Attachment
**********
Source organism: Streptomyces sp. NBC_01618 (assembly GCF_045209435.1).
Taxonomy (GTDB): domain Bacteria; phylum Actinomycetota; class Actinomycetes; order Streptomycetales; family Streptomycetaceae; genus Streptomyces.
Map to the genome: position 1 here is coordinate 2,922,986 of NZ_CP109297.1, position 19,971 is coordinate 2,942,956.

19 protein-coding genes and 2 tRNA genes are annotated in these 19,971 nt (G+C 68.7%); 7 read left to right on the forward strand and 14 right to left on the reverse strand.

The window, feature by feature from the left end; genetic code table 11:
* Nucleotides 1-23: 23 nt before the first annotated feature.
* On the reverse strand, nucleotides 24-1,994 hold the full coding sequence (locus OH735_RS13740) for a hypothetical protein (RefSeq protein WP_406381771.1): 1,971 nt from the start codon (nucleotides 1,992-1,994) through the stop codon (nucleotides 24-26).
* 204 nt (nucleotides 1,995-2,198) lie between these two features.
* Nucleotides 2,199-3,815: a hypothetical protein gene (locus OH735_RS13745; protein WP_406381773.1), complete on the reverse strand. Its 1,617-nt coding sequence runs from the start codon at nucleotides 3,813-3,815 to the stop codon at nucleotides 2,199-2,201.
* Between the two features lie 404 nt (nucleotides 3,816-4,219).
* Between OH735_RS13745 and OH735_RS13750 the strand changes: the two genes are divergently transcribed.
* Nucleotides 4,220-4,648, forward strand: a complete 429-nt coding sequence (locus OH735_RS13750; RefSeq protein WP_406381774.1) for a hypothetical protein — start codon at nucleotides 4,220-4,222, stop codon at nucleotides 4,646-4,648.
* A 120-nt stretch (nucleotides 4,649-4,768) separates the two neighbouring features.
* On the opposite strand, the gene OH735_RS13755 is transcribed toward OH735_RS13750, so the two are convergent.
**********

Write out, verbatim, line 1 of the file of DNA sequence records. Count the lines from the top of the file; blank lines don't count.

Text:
Source organism: Streptomyces sp. NBC_01618 (assembly GCF_045209435.1).